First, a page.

2008 (English)Doctoral thesis, comprehensive summary (Other scientific)
Abstract [en]

 Elevated levels of arsenic (As) in Bangladesh groundwater has emerged as a massive calamity exposing a large population to the risk of As toxicity from drinking water sources and agricultural products. Holocene alluvial aquifers in the delta- and flood-plains of the Ganges-Brahmaputra- Meghna (GBM) river systems are severely affected by high levels of As in groundwater. Groundwaters abstracted from Holocene alluvial aquifers of shallow depth (<150 m) contain As at concentrations mostly above WHO provisional drinking water guideline value of 10 μg/l whereas groundwater from the Holocene deeper aquifers (usually >150 m) and the Plio- Pleistocene aquifers contain low-As (<10 μg/l) water.The study reveals that the local and regional scale variations in groundwater composition, levels of As concentrations and the redox conditions are governed by the geological attributes of the aquifers. Groundwater in the grey to dark grey argillaceous sediments where organic matter and micas are abundant contain high concentration of dissolved As. Concentrations of As is generally low in the groundwater abstracted from the light grey to yellowish brown arenaceous sediments. A major proportion of As in the dark grey sediments is bound to poorly crystalline and amorphous metal-oxyhydroxides, particularly Fe-oxyhydroxides, that are readily mobile. On the other hand, As concentrations in the light grey to yellowish brown sediments are low and predominantly bound to less mobile stable crystalline phases. Redox reactions linked to the degradation of organic matter are the potential mechanism of As mobilisation through reductive dissolution of Fe-oxyhydroxides in grey to dark grey sediments in the Holocene shallow aquifers. This is reflected in groundwater compostion that is characterised by high concentrations of As, HCO3 -, Fe and dissolved organic carbon (DOC). However, concentration of dissolved Fe is probably controlled by the precipitation of secondary Fe-minerals like siderite (FeCO3), vivianite [Fe3(PO4)2 8H2O] and pyrite (FeS2). Weathering of biotite [K (Fe, Mg)3 AlSi3O10 (F, OH)2] is one of the major sources of Fe-oxyhydroxides in the sediment and thus plays a significant role in the processes of As mobilisation in groundwater.High concentrations of As and salinity are the major constraints for groundwater development in the Holocene alluvial aquifers of the Meghna basin. The Holocene shallow aquifers (<150 m) are high in dissolved As and salinity, while the Holocene deeper aquifers (>150 m) are low in As but contains pockets of saline groundwater. Molar ratios of Cl-/HCO3 - and Na+/Cl- indicate mixing of relict seawater with the freshly recharged water in these aquifers. Groundwater abstracted from the Pliocene Dupi Tila aquifer located at relatively higher elevations along the eastern part of the Meghna basin is not affected by As and salinity. Stable hydrogen (δ2H) and oxygen (δ18O) isotopes indicate relatively fast groundwater recharge rate with insignificant evaporation effect in the Meghna basin. The groundwater samples from shallow aquifers show relatively wider variations in isotopic composition than the deeper ones indicating multiple recharge regimes. Abstraction of groundwater from the Holocene deeper low-As aquifers for drinking purposes should thus be be properly guided to minimise the risk of cross-contamination and installation of high-capacity irrigation wells in the deeper aquifers must be avoided for sustainable drinking water supplies.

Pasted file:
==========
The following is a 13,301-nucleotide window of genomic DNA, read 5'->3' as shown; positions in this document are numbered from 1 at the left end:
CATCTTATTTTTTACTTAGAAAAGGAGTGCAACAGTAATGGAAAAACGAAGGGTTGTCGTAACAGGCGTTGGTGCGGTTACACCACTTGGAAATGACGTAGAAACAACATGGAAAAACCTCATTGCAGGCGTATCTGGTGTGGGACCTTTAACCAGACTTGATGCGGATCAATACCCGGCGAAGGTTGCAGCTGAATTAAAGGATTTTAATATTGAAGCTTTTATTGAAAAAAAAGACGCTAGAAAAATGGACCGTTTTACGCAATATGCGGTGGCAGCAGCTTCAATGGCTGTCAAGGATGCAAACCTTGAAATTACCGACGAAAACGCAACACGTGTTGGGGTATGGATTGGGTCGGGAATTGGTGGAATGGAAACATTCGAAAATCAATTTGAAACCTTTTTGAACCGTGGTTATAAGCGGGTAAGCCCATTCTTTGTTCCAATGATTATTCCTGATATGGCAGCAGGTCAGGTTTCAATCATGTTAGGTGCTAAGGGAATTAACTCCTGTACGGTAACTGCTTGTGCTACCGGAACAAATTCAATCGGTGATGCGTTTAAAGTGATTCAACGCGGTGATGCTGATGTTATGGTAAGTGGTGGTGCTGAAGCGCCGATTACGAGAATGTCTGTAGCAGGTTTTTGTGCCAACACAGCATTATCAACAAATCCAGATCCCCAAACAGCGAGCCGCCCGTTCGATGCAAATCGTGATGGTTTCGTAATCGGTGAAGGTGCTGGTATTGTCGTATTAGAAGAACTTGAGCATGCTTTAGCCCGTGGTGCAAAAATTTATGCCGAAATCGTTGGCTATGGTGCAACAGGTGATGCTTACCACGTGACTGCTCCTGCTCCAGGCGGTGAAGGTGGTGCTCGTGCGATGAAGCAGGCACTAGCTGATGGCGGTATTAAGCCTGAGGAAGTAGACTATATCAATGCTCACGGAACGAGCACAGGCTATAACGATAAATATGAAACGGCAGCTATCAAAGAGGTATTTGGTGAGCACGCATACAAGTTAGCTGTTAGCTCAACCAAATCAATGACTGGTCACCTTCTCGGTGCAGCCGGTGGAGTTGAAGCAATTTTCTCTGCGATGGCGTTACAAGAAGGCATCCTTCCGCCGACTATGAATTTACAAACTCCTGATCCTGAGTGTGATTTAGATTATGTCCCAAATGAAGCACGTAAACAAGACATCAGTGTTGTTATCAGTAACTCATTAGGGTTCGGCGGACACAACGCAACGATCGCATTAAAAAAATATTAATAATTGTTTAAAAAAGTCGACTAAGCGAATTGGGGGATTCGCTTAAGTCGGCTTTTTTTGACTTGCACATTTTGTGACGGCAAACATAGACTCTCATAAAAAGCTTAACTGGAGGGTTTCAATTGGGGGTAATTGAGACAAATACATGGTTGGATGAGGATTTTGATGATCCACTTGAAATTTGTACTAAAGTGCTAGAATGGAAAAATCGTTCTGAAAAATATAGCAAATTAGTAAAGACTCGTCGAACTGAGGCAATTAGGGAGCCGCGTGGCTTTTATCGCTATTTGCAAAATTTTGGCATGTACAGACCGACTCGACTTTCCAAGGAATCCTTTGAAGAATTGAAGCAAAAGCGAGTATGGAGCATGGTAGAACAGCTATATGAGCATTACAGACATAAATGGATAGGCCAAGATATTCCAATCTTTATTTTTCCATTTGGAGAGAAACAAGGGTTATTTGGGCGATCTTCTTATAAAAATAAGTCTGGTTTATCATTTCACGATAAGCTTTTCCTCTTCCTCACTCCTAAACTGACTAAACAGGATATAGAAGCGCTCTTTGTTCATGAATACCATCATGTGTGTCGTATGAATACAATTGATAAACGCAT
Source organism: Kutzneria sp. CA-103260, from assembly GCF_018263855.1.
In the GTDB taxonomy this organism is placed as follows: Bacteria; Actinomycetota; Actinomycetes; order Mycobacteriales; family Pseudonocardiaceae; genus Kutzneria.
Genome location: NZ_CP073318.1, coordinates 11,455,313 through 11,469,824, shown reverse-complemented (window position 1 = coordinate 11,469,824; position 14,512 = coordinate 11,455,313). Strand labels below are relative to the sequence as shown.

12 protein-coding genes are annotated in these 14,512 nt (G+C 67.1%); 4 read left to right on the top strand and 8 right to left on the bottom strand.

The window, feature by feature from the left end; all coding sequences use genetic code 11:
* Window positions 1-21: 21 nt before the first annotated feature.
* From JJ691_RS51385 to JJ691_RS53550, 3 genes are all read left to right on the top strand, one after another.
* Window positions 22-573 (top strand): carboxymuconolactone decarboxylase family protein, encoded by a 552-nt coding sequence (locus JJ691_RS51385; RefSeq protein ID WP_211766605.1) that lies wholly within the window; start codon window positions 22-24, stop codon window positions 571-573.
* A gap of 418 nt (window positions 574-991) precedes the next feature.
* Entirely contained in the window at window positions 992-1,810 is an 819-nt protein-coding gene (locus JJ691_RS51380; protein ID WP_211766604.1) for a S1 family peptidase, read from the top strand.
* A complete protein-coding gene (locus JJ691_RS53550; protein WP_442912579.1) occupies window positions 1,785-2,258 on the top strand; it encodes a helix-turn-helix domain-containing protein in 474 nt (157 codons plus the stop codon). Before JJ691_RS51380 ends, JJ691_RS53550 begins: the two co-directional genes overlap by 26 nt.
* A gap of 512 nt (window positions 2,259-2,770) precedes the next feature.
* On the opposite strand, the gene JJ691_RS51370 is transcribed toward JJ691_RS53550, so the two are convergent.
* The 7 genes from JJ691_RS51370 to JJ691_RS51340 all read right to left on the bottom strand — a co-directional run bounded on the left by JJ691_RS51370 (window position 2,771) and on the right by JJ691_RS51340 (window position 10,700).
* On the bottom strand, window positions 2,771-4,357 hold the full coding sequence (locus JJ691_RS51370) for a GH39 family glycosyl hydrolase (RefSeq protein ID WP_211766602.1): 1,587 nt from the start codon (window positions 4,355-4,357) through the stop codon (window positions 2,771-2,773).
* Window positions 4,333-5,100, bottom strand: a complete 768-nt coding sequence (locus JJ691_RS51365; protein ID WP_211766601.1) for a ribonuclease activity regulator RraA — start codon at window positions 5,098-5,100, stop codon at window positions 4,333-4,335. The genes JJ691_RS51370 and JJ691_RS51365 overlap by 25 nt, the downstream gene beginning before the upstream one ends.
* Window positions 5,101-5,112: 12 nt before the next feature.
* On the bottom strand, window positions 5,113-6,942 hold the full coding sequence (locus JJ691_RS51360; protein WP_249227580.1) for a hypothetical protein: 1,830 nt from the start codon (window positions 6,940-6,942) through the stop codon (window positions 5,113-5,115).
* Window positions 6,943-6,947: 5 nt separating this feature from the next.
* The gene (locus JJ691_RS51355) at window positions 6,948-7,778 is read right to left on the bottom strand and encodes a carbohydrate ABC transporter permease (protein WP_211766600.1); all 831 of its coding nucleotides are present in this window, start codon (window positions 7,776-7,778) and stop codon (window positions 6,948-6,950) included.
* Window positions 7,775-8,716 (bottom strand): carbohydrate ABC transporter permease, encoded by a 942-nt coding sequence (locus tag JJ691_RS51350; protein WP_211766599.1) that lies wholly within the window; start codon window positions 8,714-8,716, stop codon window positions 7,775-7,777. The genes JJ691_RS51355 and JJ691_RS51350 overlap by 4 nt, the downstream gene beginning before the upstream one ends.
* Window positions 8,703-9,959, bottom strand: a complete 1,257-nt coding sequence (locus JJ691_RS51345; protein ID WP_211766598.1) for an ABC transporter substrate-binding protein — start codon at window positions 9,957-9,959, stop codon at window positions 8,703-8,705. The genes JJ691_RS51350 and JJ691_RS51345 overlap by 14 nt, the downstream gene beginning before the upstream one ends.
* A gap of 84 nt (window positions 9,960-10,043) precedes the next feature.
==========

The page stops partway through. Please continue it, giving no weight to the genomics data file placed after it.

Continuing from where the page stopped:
Place, publisher, year, edition, pages
Stockholm: KTH, 2008. xii, 26 p.
Series
Trita-LWR. PHD, ISSN 1650-8602 ; 1047
Keyword
Alluvial aquifer, groundwater, arsenic mobilisation, geology, Meghna basin, Bangladesh
National Category
Water Engineering
Identifiers
urn:nbn:se:kth:diva-9348 (URN)
Public defence
2008-11-05, F3, KTH, Lindstedtsvägen 26, Stockholm, 14:15 (English)
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Supervisors
Note
QC 20100809Available from: 2008-10-22 Created: 2008-10-21 Last updated: 2010-08-09Bibliographically approved